The Lapathum hortense, or Spinach, (of the Goosefoot tribe), as grown in our kitchen gardens, is actually a Persian plant which was brought to England during the sixteenth century; its spiny leaves have given it the name it bears, "Spinage," being the more correct spelling. The plant contains salts of potash abundantly. It is a light vegetable, of which the thick, succulent leaves are cooked, and eaten, being readily digested, and somewhat laxative. It is richer in iron than the yolk of egg, which in its turn contains more thereof than lean beef does. "Spinach," says Evelyn, "if crude, the oft'ner kept out of sallets the better; but its juice, when produced by boiling the leaves without adding any water, is a wholesome drink, and improves the complexion. What is known as the pigment ("Spinage Green "), as used for colouring, is the freshly expressed juice of this plant, or its precipitate. An excellent way of cooking Spinach is to chop it up finely, and stew it in butter; if it be cooked in water this water will have a strong smell.

A French physician styles Spinach "le balai de I'estomac," "the broom of the stomach"; people know the plant in France as "Epinards," whilst containing a small quantity of sorrel salt, the binoxalate of potash; they like it with much butter, and call it therefore "la mort au beurre." Their epicures teach "when eating it not forget the nutmeg." Brillat Savarin never had Spinach served to him on a Friday unless it had been cooked the Sunday before, and put each day over the fire with a fresh addition of butter. A wild species of Spinach, the "Good King Henry," or Margery, grows about rural England, particularly in Lincolnshire, where it is popular as a pot-herb in most cottage gardens. Another excellent way of dressing the ordinary Spinach is to "wash your Spinach well, break off the leaves, boil (without adding water, or only a drain) until tender, dry, chop fine, and fry in butter until thoroughly done; add a tablespoonful of white sugar, and mix thoroughly; place in a dish some toasted bread cut into small squares, and put these on the Spinach, or else some slices of hard-boiled egg." To make Extract of Spinach: "Comminute in a mortar one pound of Spinach, and when it is quite a paste, place it on a strong cloth, roll it up, and twist the opposite ends so as to wring the cloth, and Spinach, and express the juice; (for making it more easy to twist the cloth use two cooking spoons as levers, - one at each end.) Then place the extracted juice in a pan, and heat it until the chlorophyllin, and the albumin are coagulated; next drain off the water, and work it through a tammy." It was with a delicate offering of gammon (of pork), and Spinach, in his hands, Mr. Anthony Roley, of Nursery fame, went a-wooing, calamitous as to its result.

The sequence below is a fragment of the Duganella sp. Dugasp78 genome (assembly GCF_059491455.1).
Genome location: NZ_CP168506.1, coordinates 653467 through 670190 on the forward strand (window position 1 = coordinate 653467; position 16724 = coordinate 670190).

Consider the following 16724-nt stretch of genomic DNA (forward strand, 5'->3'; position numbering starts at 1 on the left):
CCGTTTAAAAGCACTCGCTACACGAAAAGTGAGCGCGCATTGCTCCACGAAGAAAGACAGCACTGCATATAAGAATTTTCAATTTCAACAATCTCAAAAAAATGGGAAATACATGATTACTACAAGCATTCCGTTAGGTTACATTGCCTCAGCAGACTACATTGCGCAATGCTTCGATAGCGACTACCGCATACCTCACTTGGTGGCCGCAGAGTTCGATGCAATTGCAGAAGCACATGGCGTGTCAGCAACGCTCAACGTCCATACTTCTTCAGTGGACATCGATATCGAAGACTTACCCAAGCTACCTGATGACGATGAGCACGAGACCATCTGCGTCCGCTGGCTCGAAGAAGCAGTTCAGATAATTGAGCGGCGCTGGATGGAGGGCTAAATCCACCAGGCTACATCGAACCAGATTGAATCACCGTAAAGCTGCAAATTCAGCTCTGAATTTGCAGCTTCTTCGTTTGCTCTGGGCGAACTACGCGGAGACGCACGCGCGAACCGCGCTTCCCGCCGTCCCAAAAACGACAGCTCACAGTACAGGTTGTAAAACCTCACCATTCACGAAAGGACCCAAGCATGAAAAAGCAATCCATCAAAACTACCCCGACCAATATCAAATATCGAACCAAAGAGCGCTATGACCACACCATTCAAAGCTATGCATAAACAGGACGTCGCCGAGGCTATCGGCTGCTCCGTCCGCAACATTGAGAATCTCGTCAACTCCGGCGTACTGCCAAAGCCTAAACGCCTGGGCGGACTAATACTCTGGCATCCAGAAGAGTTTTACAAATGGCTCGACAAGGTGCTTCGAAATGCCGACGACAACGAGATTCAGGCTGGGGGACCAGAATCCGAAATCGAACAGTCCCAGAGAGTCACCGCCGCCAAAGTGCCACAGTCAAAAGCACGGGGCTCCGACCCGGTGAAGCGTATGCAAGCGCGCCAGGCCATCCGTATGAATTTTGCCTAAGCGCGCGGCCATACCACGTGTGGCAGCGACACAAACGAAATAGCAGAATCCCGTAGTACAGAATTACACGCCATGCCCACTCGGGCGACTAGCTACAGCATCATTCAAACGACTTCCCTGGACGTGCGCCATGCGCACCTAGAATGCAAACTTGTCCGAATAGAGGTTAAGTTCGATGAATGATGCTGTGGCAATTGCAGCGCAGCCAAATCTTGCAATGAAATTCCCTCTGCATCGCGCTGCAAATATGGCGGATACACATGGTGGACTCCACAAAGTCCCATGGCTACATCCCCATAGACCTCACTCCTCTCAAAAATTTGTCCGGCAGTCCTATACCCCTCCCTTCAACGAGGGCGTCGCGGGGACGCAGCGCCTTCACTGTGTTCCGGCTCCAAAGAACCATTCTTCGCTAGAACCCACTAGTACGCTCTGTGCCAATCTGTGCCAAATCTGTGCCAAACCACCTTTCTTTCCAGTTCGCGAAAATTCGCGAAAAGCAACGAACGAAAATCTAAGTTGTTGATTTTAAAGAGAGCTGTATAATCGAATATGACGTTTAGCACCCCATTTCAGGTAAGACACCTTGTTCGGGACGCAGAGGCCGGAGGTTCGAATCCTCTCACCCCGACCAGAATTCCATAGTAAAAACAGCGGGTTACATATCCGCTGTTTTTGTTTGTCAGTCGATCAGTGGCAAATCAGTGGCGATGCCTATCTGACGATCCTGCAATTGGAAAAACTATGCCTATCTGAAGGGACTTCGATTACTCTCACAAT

"Ranula furtivos statuebat quoerere amores; Me miserum! tristi Rolius ore gemit: Ranula furtivos statuebat quoerere amores, Mater sive daret, sive negaret iter".